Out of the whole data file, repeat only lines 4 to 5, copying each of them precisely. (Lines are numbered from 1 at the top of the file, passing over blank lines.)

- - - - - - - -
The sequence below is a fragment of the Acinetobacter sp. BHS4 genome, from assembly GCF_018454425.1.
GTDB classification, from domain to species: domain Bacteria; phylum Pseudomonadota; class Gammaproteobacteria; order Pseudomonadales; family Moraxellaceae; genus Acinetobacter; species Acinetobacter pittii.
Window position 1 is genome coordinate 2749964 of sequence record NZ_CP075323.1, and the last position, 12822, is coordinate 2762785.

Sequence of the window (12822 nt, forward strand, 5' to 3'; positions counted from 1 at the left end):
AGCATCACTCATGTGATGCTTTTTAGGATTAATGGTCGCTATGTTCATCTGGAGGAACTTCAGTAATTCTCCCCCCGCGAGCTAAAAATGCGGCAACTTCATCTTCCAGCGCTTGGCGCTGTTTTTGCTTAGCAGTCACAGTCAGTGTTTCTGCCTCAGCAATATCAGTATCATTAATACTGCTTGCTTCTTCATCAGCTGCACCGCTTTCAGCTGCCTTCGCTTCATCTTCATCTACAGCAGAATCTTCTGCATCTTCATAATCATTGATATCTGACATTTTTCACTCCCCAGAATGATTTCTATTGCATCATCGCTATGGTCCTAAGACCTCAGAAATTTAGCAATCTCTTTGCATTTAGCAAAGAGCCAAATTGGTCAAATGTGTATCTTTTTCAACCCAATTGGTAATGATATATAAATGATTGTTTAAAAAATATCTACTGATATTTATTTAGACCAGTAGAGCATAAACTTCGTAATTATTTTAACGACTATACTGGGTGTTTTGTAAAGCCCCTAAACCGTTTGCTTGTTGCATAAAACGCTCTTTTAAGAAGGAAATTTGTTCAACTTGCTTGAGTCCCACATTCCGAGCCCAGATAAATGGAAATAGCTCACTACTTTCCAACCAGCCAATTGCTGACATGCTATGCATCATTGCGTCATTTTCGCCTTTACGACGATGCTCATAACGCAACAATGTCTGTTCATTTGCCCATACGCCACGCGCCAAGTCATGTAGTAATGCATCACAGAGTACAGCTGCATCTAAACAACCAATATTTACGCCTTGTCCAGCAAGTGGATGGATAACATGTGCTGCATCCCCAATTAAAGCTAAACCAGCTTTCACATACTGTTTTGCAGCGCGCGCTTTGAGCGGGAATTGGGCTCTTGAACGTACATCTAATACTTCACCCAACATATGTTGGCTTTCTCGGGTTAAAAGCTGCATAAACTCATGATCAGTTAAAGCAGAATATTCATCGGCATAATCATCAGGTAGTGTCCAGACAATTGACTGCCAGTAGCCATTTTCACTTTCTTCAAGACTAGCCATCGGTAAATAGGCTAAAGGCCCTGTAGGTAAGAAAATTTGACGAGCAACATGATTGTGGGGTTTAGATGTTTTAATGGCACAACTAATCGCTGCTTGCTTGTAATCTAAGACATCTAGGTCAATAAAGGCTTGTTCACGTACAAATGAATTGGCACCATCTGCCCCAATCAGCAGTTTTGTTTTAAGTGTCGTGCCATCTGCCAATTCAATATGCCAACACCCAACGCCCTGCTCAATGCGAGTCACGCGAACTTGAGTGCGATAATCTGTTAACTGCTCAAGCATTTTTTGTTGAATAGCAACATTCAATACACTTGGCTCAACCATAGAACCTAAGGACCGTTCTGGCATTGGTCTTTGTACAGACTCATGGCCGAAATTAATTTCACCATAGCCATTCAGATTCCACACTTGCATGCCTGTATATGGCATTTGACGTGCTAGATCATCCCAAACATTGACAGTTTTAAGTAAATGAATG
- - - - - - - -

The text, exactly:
Sequence of the window (12822 nt, forward strand, 5' to 3'; positions counted from 1 at the left end):
AGCATCACTCATGTGATGCTTTTTAGGATTAATGGTCGCTATGTTCATCTGGAGGAACTTCAGTAATTCTCCCCCCGCGAGCTAAAAATGCGGCAACTTCATCTTCCAGCGCTTGGCGCTGTTTTTGCTTAGCAGTCACAGTCAGTGTTTCTGCCTCAGCAATATCAGTATCATTAATACTGCTTGCTTCTTCATCAGCTGCACCGCTTTCAGCTGCCTTCGCTTCATCTTCATCTACAGCAGAATCTTCTGCATCTTCATAATCATTGATATCTGACATTTTTCACTCCCCAGAATGATTTCTATTGCATCATCGCTATGGTCCTAAGACCTCAGAAATTTAGCAATCTCTTTGCATTTAGCAAAGAGCCAAATTGGTCAAATGTGTATCTTTTTCAACCCAATTGGTAATGATATATAAATGATTGTTTAAAAAATATCTACTGATATTTATTTAGACCAGTAGAGCATAAACTTCGTAATTATTTTAACGACTATACTGGGTGTTTTGTAAAGCCCCTAAACCGTTTGCTTGTTGCATAAAACGCTCTTTTAAGAAGGAAATTTGTTCAACTTGCTTGAGTCCCACATTCCGAGCCCAGATAAATGGAAATAGCTCACTACTTTCCAACCAGCCAATTGCTGACATGCTATGCATCATTGCGTCATTTTCGCCTTTACGACGATGCTCATAACGCAACAATGTCTGTTCATTTGCCCATACGCCACGCGCCAAGTCATGTAGTAATGCATCACAGAGTACAGCTGCATCTAAACAACCAATATTTACGCCTTGTCCAGCAAGTGGATGGATAACATGTGCTGCATCCCCAATTAAAGCTAAACCAGCTTTCACATACTGTTTTGCAGCGCGCGCTTTGAGCGGGAATTGGGCTCTTGAACGTACATCTAATACTTCACCCAACATATGTTGGCTTTCTCGGGTTAAAAGCTGCATAAACTCATGATCAGTTAAAGCAGAATATTCATCGGCATAATCATCAGGTAGTGTCCAGACAATTGACTGCCAGTAGCCATTTTCACTTTCTTCAAGACTAGCCATCGGTAAATAGGCTAAAGGCCCTGTAGGTAAGAAAATTTGACGAGCAACATGATTGTGGGGTTTAGATGTTTTAATGGCACAACTAATCGCTGCTTGCTTGTAATCTAAGACATCTAGGTCAATAAAGGCTTGTTCACGTACAAATGAATTGGCACCATCTGCCCCAATCAGCAGTTTTGTTTTAAGTGTCGTGCCATCTGCCAATTCAATATGCCAACACCCAACGCCCTGCTCAATGCGAGTCACGCGAACTTGAGTGCGATAATCTGTTAACTGCTCAAGCATTTTTTGTTGAATAGCAACATTCAATACACTTGGCTCAACCATAGAACCTAAGGACCGTTCTGGCATTGGTCTTTGTACAGACTCATGGCCGAAATTAATTTCACCATAGCCATTCAGATTCCACACTTGCATGCCTGTATATGGCATTTGACGTGCTAGATCATCCCAAACATTGACAGTTTTAAGTAAATGAATG